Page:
Rugs are an investment piece of every home; therefore, it is essential to take care of them to ensure their longevity.
How do I vacuum my rug?
The vacuum’s height should be set to 'high' so that the rotating brush does not create excessive agitation on the rug. Too much agitation will damage the wool fibres which could lead to pilling. For the greatest suction, the vacuum bag or canister should be kept less than half full. The vacuum should be moved in a ‘V’ path instead of back and forth in straight lines. Alternating the direction of the vacuum’s path prevents the fibres from being crushed. Wool rugs can be turned upside down and the underside can be vacuumed as well. The more regularly you vacuum your wool rug, the quicker the shedding of loose fibres will subside.
How often should I vacuum my rug?
Dirt, dust, and other debris can rub against the fibres of a wool rug and damage them. It is very important to use a quality vacuum to remove this debris on a regular basis, at least once or twice a week. In the first few years of a rug’s life it will shed the excess wool fibres left over from the weaving process and are easily removed by vacuuming a few times each week.
When should I 'professionally clean' my rug?
To brighten and extend the life of your rug you should aim to have it professionally cleaned about once a year. This is due to wool rugs needing a thorough cleaning to remove general grime that a vacuum cannot touch. Wool fibres can be tricky to clean and work with, which is why professional cleaning is usually the best option. Wool absorbs much more water than synthetic fibres do, which makes them hard to dry, and (for area rugs) heavy and difficult to manoeuvre.
Additionally, many available carpet cleaners these days are simply too alkaline for wool fibres. Please also keep in mind that while carpet manufacturers generally recommend professional cleaning of wool carpets every 12 to 18 months, there are several circumstances that may warrant more frequent cleanings. This includes if you have indoor pets, have young children with a tendency to spill sticky substances on the carpet, or tend to see oily dirt tracked into the home.
How do I treat spills and stains on my rug?
Spills and stains should be cleaned up immediately to prevent them setting in permanently. A clean white towel should be used to absorb as much of the spill as possible. Coloured towels can transfer their dyes to the wool rug and should never be used when cleaning a spill. Due to potential damage or shrinkage of fibres, stains should not be scrubbed – only blotted and pressed. If a large amount of a more solid matter has been dropped onto the rug, a spoon can be used to gently scoop the matter up.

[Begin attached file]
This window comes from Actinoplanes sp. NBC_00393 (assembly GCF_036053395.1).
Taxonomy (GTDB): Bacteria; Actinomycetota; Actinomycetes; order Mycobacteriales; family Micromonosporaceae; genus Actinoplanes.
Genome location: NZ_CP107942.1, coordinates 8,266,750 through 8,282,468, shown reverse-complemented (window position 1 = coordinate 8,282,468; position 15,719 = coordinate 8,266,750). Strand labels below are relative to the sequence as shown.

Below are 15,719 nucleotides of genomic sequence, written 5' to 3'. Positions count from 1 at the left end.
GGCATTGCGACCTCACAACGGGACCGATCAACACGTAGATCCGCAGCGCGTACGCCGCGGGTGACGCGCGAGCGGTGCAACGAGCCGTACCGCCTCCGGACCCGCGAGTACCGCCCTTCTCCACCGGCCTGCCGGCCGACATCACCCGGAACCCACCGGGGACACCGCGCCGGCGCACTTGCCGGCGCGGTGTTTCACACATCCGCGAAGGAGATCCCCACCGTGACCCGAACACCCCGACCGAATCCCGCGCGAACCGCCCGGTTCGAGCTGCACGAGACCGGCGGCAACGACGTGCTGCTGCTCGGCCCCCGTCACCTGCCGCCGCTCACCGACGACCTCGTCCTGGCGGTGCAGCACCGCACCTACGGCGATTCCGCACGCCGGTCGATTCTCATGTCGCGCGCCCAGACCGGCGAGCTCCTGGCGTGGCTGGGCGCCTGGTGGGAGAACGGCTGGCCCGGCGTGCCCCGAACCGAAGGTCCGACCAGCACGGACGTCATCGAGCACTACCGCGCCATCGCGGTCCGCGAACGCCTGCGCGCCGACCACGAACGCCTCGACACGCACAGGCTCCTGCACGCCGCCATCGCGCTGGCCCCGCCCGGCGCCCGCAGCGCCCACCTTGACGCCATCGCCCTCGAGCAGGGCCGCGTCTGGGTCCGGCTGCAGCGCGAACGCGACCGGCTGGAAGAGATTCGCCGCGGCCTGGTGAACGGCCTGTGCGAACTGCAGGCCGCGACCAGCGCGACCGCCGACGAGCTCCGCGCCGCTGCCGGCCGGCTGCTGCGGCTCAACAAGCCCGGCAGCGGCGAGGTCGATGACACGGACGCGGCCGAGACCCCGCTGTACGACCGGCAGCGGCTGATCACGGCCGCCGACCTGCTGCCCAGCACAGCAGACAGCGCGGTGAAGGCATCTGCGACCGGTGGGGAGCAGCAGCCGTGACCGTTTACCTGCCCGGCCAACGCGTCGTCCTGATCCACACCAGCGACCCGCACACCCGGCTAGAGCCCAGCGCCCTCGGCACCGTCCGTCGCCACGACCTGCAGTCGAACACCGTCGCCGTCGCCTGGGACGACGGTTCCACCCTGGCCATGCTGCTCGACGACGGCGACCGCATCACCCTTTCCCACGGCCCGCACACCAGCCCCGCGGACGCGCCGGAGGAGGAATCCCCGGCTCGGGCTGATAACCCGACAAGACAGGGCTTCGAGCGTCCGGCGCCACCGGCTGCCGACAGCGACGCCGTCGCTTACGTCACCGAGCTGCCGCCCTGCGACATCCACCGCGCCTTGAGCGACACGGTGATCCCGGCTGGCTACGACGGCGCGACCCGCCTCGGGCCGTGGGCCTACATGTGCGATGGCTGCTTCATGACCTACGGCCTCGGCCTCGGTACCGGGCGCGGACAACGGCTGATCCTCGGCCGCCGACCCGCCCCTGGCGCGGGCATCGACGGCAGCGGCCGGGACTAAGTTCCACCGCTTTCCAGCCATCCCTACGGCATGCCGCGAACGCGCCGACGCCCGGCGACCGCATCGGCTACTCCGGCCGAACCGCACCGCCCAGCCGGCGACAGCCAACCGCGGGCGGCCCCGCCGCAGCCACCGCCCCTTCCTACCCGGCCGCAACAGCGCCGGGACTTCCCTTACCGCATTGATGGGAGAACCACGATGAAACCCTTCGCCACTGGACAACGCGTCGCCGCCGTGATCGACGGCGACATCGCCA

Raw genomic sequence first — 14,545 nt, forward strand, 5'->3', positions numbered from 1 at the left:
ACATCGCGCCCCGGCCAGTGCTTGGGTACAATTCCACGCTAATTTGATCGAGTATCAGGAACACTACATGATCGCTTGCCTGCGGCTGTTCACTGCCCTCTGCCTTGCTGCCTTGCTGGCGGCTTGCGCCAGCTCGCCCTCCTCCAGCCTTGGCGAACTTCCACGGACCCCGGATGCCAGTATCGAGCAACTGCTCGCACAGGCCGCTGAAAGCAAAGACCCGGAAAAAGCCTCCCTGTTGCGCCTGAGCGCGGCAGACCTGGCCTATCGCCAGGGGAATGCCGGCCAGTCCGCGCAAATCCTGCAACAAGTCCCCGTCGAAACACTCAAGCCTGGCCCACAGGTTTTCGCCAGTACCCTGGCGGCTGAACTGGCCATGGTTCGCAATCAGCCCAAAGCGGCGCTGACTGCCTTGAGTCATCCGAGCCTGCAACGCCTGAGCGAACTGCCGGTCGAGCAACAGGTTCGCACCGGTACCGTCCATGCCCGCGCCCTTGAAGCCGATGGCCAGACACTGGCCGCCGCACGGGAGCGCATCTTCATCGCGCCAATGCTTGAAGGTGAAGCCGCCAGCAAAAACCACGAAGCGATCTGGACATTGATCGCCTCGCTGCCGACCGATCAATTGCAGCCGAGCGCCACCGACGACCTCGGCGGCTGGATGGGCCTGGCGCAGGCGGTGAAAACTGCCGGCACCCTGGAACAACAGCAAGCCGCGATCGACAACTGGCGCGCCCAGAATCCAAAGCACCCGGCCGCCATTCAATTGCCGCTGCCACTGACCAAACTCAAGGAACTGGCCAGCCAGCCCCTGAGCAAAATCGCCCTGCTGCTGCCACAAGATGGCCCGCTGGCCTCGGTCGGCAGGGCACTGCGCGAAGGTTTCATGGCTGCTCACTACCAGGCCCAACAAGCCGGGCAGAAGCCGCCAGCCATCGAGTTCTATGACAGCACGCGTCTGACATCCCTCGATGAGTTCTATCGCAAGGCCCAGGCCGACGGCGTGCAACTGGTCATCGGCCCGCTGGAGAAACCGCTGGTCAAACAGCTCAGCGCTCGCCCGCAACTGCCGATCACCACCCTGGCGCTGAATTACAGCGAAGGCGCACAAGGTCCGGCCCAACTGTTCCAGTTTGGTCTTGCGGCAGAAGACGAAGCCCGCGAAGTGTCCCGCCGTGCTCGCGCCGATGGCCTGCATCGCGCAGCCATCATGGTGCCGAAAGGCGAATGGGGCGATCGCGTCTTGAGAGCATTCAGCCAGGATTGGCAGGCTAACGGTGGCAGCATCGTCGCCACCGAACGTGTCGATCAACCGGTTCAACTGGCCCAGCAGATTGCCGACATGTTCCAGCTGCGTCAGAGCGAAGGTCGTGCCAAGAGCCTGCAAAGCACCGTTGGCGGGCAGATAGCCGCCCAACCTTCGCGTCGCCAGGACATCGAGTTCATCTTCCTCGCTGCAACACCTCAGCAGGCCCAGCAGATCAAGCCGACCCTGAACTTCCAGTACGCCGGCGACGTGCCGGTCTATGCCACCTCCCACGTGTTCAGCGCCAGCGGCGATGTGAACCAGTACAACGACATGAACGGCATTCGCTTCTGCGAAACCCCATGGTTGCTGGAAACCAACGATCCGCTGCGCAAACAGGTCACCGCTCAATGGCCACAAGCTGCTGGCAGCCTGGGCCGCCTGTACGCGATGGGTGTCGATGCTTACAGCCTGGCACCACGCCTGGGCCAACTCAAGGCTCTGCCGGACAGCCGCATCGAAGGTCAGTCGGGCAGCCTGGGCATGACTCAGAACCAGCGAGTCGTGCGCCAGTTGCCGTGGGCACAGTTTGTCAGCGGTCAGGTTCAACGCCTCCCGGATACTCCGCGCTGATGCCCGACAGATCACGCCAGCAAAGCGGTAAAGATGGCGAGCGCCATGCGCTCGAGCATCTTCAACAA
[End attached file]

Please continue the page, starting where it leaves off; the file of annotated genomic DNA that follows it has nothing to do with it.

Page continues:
Dry foam cleaning products make an efficient and safe way to clean up stains on wool area rugs. These products don’t use much water, which means the rug will dry quickly without the risk of developing mildew. The label directions should be followed carefully and usually include working the foam into the rug fibres, allowing it to dry, and then vacuuming up the remaining residue. Water and vinegar can also be used to dab on stains as a natural cleaner.
What cleaning products should I avoid?
Some cleaners can severely damage a wool rug and should be avoided. Including Dry Powder cleaners, oxygen-based “oxy” cleaners, hydrogen peroxide, alkaline cleaners and bleach.
Protect the beauty, colour and texture of your wool rug. Micro-seal offers fibre protector treatments against stains, UV damage, bacteria and ex tends the yarn’s lifetime. For more information, please contact Luumo Design
In a nutshell
Do not pull loose threads or pop ups as we sometimes call them, please tuck them back under. You may reinforce them with a small amount of fabric glue to avoid it reoccurring. These are not classified as a fault in the rug. Alternatively you can trim them with scissors to the original pile height.
Remove spills immediately. If liquid is spilt blot with a clean white cloth by pressing around the spill.
Light vacuum using a high brush setting regularly, one or twice a week. Don’t allow dust and dirt to settle into the fibres.
Exposure to direct sunlight may result in colour fading. Rugs placed in direct sunlight areas should be rotated often.
Pile shedding is a normal characteristic of a textured rug and should settle after 6-12 months. The more you vacuum your rug to remove loose fibres, the quicker the shedding will subside.
Do not dry clean a wool rug.
Use a rug underlay to maintain the life of your rug and avoid slippage.